ALTAMONT – If you drive Route 40 in Effingham County, no doubt you’ve seen the giant Miller Lite beer can along the road about two miles east of Altamont. At 24 feet tall and 35 feet around, it’s hard to miss.
Now it’s listed on a popular website that chonciles oddities and landmarks across the country, RoadsideAmerica.com.
Chris Cripe, owner of On The Rox Pub and Grubm, was recently searching the internet and spotted the can on the website. The large Miller Lite sign marks the entrance to her business.
“We found it on Google,” Cripe said.
“If you search ‘giant Miller Lite can,’” Cripe’s daughter Danielle Higgs added.
The big beer can has marked the tavern since 2015.
Higgs said her mom saw someone bring a large water tank to the former Joe’s Junkyard, once owned by the Cripe family and located next door to On The Rox. She said every time someone would come to the drive through, Chris Cripe saw that water tank through window as it lay in the junkyard.
“I told my daughter, ‘Hey, doesn’t that look like a beer can?” Cripe recalled.
“We stood it up, and Lidy Signs wrapped it,” Cripe said.
Why not Budweiser, Heineken, Coors – or any other brand?
“I thought the white Miller Lite could be seen better,” Cripe said.
Chad Lidy of Lidy Signs and Graphics in Heartville said the beer can stands 24 feet tall and 35 feet around. The Miller Lite logo was wrapped around the tank in June of 2015.
Neither Lidy nor Cripe knew how many gallon the tank held when it was still just a water tank. So they don’t know how much beer it would hold. But Lidy said wrapping it was a major project.
“We spent about a day cleaning up rust and touching up the paint to get a good surface to stick to,” Lidy said. “Then we came in a week or so later to put the wrap on.”
Lidy said it took three days for two people to wrap the water tank.
“The wind kind of made it challenging,” Lidy said. “Other than that, it went pretty smooth.”
“It was something different than we’ve ever done before,” Lidy said. “We’ve never actually wrapped a big vertical water tank like that and I’m always up for a challenge.”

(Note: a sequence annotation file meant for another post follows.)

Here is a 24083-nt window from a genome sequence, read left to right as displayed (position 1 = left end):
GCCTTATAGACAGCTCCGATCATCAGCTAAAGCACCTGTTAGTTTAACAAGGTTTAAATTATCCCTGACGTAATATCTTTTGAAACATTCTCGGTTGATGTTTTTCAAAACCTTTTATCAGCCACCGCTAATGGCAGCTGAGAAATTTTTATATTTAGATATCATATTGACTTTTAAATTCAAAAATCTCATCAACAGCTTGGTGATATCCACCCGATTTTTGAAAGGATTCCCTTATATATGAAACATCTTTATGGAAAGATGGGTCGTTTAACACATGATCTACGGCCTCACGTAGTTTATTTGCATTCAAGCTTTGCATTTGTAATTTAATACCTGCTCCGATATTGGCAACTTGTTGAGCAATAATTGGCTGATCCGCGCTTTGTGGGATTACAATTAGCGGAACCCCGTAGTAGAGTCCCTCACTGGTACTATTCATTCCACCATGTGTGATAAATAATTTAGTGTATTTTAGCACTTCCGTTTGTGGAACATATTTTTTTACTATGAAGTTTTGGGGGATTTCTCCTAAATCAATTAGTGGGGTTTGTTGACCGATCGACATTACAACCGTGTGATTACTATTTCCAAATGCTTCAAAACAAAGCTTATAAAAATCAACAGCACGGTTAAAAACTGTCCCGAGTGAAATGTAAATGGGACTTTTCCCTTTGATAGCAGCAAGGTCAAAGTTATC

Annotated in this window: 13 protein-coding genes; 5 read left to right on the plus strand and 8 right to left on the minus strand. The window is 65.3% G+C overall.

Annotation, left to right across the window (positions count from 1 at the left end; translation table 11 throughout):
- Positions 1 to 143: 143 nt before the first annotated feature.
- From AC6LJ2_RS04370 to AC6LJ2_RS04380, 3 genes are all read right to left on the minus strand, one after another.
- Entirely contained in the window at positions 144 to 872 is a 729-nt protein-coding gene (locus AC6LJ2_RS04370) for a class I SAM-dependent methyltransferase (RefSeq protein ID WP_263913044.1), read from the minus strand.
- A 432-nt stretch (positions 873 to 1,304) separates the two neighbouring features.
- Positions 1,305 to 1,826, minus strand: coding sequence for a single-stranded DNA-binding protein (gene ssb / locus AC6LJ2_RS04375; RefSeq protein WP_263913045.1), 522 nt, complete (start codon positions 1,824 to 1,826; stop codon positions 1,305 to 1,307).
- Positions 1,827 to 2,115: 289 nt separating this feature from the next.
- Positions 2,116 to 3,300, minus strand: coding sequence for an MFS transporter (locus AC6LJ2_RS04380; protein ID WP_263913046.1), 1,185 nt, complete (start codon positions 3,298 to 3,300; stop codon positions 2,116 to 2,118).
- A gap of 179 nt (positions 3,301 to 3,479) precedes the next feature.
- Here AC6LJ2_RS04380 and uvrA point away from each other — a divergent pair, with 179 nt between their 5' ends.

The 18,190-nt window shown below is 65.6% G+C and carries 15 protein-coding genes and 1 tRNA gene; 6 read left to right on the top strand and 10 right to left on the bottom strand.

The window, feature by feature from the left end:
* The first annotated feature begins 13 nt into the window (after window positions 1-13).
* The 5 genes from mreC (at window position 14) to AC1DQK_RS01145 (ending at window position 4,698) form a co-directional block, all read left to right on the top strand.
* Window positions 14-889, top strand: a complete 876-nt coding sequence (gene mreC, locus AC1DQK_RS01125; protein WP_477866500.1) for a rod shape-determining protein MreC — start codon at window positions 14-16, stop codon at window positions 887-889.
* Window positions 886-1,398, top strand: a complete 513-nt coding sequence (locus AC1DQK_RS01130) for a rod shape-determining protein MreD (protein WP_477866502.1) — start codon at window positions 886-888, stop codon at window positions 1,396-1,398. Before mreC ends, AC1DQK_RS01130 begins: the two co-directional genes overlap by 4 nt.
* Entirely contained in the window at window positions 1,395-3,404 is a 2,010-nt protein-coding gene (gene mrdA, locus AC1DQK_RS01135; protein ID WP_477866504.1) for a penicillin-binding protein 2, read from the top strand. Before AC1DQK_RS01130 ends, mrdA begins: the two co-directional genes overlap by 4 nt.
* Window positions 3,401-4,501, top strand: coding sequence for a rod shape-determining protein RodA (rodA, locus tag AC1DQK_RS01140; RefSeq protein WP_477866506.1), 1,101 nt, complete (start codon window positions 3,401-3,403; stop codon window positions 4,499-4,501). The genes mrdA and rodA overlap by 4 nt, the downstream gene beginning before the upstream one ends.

“The trick is to make everything line up right,” Lidy said.
Lidy said he got the Miller Lite artwork from Koerner Distributing and created a flat design in Adobe Illustrator, using the dimensions of the tank. He then printed the wrap on 27 8 ft. x 4 ft. panels with a digital printer.
Lidy said they wrapped the tank in three sections, with nine panels that went around the tank in each section.
“We started at the bottom and worked our way up,” Lidy said.
Lois Phillips of Altamont takes Route 40 between Altamont and Effingham at least once a week to avoid road construction on Interstate-70. Phillips said she thinks the large beer can is a landmark similar to the giant Brooks Catsup bottle on Route 159 in Collinsville.
“It just stands out, like The Cross in Effingham. I do notice the can,” Phillips said. “It gets your attention when you’re driving by.”
Arthur Trost of Altamont likes the big Miller Light sign for another reason. In writing up the Roadside America listing for the Miller Lite can, the website contributor mentioned an antique tow truck that sits close to it.
Trost said his grandchildren Bodin and Trostin Geles always wanted to drive by and check out the old tow truck when they were traveling on Route 40.
Trost, who is an avid antique car collector, said when his grandchildren were growing up they thought the old wrecker reminded them of Disney and Pixar Animation Cars-Toons character “Tow Mater” from the “Cars” movies.
“I had to watch those movies a lot when they were growing up,” Trost said.
“They would always question me when is he going to leave,” Trost said when he drove by On The Rox. “I would tell them he’s staying On The Rox. He’s got tires to fix.”